Until now, Google has stayed eerily quiet on the privacy implications of Google Glass, seemingly content to let the tech world debate the issue among themselves.
But during a “fireside chat” about Glass at Google’s I/O conference, Google employees opened up. Their responses represent the company’s most thorough take yet on the privacy issues surrounding Google Glass.
Google Glass, if you’re unaware, is a pair of mock spectacles with a mounted display, camera, microphone and touch panel. So far, Google has only sent out Glass to a couple thousand developers, along with a few members of the press. And over the last few weeks, there’s been a lot of discussion about whether society would be better or worse off with head-mounted displays and cameras.
Steve Lee, the product director for Google Glass, offered a few responses to the criticisms so far:
- Google purposely mounted the display for Glass just above the eye, forcing users to look up at the screen. “Once you’re around someone with Glass, you’ll know they’re paying attention to you because they’re looking at you,” Lee said. Later in the session, Lee said the screen’s high placement makes it hard to look at for long periods of time, encouraging quick sessions instead. That was also by design. “We don’t want to create zombies staring up at their display for long periods of time,” Lee said.
- Regarding the potential for surreptitious recording, Lee said Glass purposely requires “social queues”–that is, tapping the side of the device, or speaking–to snap a photo or start taking video. Engineering director Charles Mendis added that “you kind of notice” when someone’s staring at you. “If you walk into the restroom, even without Glass, and someone’s just looking at you, I don’t know about you but I’d get out of there,” Mendis said.
- Lee pointed out that when you use Glass, the display lights up, so other people will always know when Glass is active. Google won’t allow Glass apps that don’t light up the screen while the device is in use.
Granted, a lot of those points have already come up without Google’s intervention. It’s good, at least, to hear that Google considered privacy implications while designing the Glass hardware.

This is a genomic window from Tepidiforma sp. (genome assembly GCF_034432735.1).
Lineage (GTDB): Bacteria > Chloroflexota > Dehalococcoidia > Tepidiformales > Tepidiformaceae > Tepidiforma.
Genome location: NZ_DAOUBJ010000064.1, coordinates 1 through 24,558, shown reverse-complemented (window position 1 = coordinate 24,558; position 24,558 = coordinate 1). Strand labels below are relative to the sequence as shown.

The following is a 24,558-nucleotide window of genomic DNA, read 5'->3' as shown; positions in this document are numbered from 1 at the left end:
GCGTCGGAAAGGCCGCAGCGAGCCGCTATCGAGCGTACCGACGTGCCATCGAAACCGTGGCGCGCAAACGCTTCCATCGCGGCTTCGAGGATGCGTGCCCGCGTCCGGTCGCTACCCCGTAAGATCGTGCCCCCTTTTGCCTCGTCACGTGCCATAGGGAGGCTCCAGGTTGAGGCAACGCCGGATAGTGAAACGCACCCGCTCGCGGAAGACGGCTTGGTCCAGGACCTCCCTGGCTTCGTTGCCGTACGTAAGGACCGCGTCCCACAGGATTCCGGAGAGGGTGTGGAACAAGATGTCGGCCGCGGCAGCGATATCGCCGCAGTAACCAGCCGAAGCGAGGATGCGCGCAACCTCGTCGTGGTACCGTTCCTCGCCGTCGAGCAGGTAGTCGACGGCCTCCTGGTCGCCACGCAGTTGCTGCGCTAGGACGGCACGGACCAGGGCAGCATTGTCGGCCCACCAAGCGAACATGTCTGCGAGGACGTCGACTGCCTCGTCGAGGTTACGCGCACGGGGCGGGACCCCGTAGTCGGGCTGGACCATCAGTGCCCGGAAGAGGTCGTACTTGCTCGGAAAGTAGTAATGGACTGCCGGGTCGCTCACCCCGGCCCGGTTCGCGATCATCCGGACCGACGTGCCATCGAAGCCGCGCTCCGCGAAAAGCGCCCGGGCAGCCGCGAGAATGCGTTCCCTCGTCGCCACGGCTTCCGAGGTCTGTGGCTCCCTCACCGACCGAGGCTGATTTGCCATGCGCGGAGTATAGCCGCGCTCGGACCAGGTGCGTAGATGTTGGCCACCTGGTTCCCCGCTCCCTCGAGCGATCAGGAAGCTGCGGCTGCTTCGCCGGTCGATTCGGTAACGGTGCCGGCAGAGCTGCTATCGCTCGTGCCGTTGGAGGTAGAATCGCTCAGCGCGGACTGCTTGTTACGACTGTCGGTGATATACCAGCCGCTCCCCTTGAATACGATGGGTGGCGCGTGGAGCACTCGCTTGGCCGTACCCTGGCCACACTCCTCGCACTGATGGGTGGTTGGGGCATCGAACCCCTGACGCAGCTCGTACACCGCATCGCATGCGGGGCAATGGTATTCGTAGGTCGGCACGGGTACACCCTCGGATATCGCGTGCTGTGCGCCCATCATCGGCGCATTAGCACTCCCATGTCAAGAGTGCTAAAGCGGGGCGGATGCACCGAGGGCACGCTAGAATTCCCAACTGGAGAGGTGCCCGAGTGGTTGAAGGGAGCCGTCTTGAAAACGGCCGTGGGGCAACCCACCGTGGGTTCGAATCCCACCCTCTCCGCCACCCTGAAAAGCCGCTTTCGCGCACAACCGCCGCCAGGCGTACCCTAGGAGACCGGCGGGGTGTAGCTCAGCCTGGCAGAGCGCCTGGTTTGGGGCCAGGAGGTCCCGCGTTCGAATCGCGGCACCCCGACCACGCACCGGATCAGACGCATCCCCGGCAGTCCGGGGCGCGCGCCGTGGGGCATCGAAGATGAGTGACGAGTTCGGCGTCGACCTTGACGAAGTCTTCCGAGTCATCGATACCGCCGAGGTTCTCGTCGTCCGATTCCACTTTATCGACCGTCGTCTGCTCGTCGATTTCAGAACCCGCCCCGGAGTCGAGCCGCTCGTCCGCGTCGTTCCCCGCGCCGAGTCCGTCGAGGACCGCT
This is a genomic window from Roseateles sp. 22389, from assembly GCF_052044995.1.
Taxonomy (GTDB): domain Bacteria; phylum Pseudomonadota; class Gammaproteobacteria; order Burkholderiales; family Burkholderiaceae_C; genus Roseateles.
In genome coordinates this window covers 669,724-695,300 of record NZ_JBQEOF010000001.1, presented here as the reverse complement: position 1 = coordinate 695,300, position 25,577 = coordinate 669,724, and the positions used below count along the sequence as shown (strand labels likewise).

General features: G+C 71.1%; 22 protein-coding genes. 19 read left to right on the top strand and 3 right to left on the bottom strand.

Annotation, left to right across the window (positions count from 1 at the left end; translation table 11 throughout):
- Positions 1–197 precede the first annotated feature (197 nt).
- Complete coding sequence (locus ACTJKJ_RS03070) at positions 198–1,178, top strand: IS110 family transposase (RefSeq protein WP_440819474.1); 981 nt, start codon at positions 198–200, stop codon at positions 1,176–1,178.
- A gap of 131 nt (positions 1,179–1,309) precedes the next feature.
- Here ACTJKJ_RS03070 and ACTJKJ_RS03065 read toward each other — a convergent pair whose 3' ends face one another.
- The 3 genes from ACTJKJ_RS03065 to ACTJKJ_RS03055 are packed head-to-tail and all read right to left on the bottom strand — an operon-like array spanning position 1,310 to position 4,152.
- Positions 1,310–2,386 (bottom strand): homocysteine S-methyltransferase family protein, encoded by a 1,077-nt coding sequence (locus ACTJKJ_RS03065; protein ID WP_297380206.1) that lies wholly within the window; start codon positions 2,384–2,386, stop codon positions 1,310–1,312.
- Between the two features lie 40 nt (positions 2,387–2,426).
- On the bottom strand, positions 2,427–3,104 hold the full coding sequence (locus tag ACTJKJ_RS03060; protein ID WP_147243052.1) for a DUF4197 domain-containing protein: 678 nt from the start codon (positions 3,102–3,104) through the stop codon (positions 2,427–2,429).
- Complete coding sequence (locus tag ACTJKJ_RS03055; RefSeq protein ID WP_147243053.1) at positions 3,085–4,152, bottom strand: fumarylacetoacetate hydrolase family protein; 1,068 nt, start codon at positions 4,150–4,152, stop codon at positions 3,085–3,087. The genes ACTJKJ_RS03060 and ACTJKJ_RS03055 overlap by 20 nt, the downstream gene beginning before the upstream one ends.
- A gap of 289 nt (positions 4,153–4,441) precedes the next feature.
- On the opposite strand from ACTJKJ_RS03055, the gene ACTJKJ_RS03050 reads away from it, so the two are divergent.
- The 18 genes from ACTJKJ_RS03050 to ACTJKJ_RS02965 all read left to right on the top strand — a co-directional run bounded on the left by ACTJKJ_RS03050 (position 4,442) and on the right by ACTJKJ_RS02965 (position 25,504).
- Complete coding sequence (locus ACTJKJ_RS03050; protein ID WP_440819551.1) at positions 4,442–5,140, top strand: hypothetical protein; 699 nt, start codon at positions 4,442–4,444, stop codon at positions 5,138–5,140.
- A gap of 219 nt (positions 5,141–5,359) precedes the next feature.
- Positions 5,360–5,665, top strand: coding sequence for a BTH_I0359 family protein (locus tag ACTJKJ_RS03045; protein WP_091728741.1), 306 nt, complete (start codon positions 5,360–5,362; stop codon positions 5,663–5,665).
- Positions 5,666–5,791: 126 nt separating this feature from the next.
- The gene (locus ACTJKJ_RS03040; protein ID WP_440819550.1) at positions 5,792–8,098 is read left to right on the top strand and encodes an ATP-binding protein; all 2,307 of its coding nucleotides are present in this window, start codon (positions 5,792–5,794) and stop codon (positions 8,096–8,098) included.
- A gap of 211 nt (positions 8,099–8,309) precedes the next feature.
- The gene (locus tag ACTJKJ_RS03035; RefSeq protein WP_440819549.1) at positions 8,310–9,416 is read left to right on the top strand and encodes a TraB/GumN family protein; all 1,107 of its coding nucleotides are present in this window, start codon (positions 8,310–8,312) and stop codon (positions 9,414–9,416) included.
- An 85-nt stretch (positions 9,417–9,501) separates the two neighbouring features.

Meanwhile, Google dodged the privacy angle during another question about facial recognition. Lee said Google experimented with the feature, but hasn’t implemented it–at least not yet. “Me being a product person, the way I view it, I’m not scared of it, but I want to make sure there’s clear user benefit,” Lee said.
(UPDATE: Google asked us to post this statement from Lee: “We’ve consistently said that we won’t add new face recognition features to our services unless we have strong privacy protections in place.” The statement doesn’t cite specifics, but Google’s comments date back to at least 2011, when rumors suggested that Google may add face recognition to its Goggles app for smarthphones. At the time, Google said it “won’t add face recognition to Goggles unless we can figure out a strong privacy model for it. We haven’t figured it out.” Google reiterated those claims after acquiring a facial recognition firm later that year. It’s certainly a topic worthy of more discussion with the arrival of Glass.)
The idea that Glass could someday let users persistently identify people around them shouldn’t be brushed under the rug. If facial recognition is the inevitable future of Glass, we should be discussing the privacy implications now. I’ve previously said it’s a stretch to think Google would use facial recognition to build some secret database of mugshots; I’d still like to hear what Google thinks about the feature’s potential, and the privacy boundaries it would require.
Also, none of the responses from Google employees add up to a more holistic take on Glass privacy. In my view, the mere threat of being constantly recorded by friends, family, acquaintances or strangers has the potential to change our behavior, and make us more guarded in situations once thought to be transient. That’s not a topic Google has touched.
The privacy concerns around Glass will be moot if the product isn’t a hit, but Google does see mainstream potential for the device. Glass has been panned by some as the next Bluetooth headset–a once-trendy but eventually uncool item–but Lee said Google can solve that dilemma by making Glass useful, even to those who aren’t using it. For instance, someone with Glass will be able to record candid moments, or answer trivia questions quickly.
“I’ve yet to meet a person who says they like being around someone who has a Bluetooth headset on,” Lee said. “It’s not a positive image and so we want to do the opposite with Glass.”
Whether Google can make Glass beloved by people who aren’t using it, without simultaneously creeping them out, is arguably the biggest challenge ahead.